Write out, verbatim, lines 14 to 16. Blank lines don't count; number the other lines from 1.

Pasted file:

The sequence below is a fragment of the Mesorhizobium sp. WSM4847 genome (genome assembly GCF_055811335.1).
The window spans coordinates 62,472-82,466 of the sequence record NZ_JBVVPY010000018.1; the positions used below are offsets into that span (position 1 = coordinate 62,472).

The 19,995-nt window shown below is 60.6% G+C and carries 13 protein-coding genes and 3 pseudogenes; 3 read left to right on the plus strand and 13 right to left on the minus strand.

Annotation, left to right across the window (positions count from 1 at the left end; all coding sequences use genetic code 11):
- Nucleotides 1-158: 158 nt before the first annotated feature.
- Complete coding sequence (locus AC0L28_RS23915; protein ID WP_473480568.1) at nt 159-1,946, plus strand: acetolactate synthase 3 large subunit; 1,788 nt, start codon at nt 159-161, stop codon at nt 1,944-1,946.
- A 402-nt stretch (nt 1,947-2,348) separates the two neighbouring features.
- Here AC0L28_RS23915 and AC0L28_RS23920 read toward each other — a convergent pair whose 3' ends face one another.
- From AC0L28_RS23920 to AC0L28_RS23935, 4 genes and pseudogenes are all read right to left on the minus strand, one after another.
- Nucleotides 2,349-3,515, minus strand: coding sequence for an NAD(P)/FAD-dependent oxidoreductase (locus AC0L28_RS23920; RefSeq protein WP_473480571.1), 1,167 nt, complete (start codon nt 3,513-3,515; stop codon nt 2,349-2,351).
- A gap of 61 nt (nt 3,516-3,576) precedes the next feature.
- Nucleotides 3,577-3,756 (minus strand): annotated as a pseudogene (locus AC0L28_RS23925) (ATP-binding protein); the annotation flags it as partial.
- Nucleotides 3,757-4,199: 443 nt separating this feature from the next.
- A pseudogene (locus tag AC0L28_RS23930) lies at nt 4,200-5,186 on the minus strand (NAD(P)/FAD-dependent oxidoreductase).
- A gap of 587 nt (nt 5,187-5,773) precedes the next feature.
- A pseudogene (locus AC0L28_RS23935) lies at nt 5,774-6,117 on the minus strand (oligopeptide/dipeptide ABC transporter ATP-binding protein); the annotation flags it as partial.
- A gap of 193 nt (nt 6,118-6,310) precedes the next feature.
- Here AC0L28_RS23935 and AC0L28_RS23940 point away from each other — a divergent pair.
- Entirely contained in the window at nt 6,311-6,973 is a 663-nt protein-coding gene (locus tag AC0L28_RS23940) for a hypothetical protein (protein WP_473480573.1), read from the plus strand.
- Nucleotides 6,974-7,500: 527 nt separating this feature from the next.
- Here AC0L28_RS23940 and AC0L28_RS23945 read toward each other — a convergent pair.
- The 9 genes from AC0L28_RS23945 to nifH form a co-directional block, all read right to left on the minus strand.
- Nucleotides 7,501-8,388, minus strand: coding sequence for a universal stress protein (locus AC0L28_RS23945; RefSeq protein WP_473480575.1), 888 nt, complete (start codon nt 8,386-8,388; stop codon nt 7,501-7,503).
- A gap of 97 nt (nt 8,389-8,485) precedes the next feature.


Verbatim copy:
- A pseudogene (locus tag AC0L28_RS23930) lies at nt 4,200-5,186 on the minus strand (NAD(P)/FAD-dependent oxidoreductase).
- A gap of 587 nt (nt 5,187-5,773) precedes the next feature.
- A pseudogene (locus AC0L28_RS23935) lies at nt 5,774-6,117 on the minus strand (oligopeptide/dipeptide ABC transporter ATP-binding protein); the annotation flags it as partial.